No solution to Everest’s ‘traffic jam’ of climbers

Days after four people died amid a traffic jam of climbers scrambling to conquer Mount Everest, Nepali officials have said another rush up the world’s tallest peak will begin soon, and there is little they can do to control it.

About 200 climbers are expected to attempt to scale the 29,035ft mountain between Friday and Sunday, Nepali mountaineering official Gyanendra Shrestha said. Some have been at a staging camp for days, waiting for a window of good weather.

Some 208 climbers headed to the summit last week, with four dying on Saturday in one of the deadliest days ever on the mountain.

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Ha Wenyi of China, Eberhard Schaaf of Germany, Nepal-born Canadian Shriya Shah and South Korean Song Won-bin died on their descents from the summit, apparently from exhaustion and altitude sickness.

Mr Shrestha said a Nepalese Sherpa guide who had been reported missing reached the base camp safely on Monday after becoming separated from his group.

The deaths have raised concerns about overcrowding above the highest camp on the mountain. The area towards the summit is nicknamed the “death zone” because of the treacherous conditions and low oxygen level.

Describing a “traffic jam” of climbers on Saturday, Mr Shrestha yesterday said climbers were heading to the summit at 2:30pm, even though 11am is the latest start time recommended. That meant climbers were staying too long at high altitudes and exhausting their oxygen supplies because they didn’t anticipate having to wait.

Nepalese authorities acknowledged the safety concerns but said they can’t turn any of the climbers away.

Nepal’s tourism ministry spokesman, Bal Krishna Ghimire, said: “The climbers have received the permits to climb within specific dates. We cannot say who gets to get to the summit on which dates because of the unpredictable weather. When weather clears up they all want to benefit.”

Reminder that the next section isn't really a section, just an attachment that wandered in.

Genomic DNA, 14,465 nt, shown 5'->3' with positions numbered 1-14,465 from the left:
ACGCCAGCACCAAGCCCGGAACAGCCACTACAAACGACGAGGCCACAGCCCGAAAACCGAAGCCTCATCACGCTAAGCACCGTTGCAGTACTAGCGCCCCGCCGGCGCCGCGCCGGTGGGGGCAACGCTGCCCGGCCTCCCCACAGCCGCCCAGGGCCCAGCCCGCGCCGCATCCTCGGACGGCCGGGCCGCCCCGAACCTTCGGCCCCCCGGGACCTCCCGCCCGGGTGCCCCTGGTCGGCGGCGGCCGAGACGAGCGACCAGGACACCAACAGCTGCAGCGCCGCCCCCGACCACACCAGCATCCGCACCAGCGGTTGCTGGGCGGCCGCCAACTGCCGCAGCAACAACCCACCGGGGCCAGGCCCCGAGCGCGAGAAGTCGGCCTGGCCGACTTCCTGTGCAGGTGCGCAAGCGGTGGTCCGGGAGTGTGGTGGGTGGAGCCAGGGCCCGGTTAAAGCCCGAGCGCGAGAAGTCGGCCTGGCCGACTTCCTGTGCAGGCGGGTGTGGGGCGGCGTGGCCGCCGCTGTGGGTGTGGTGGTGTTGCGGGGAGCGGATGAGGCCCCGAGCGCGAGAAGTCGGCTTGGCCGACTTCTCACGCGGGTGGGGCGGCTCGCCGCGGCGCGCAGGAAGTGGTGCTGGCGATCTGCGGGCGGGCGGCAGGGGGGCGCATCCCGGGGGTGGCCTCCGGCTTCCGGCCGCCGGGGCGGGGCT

Apa, a Nepalese Sherpa guide who has scaled Everest a record 21 times, said climbers are eager to take advantage of good conditions because they are afraid they may not get another chance to climb to the summit.

He said the traffic jam of climbers going up and down the same icy trail makes it hazardous, especially with climbers already being exhausted from having climbed all night from the last camp, at 26,246ft.

“And having to wait for extra hours and the delays only makes the situation worse,” said Apa.

Mr Ghimire said it is up to the climbers and their teams to assess the conditions and safety, adding: “We have officials at the base camp, but beyond that it is mostly up to the climbers.”

He said that eventually, the government plans to set up a seasonal office at the base camp equipped with doctors, weather experts and security personnel. They also have plans to give each climber a tracking device.

More than 3,000 people have climbed Everest since Edmund Hillary and Tenzing Norgay became the first to do so in 1953. Some 225 climbers have died attempting it.

The deadliest day was 10 May, 1996, when eight people were killed. The main reason was said to be that climbers who started their ascent late in the day were caught in a snowstorm in the afternoon and lost their way.

The climbing season normally runs from late March to the first week in June, but this year the season’s first clear conditions were on Friday and Saturday. A windstorm hit the higher altitudes by Saturday afternoon.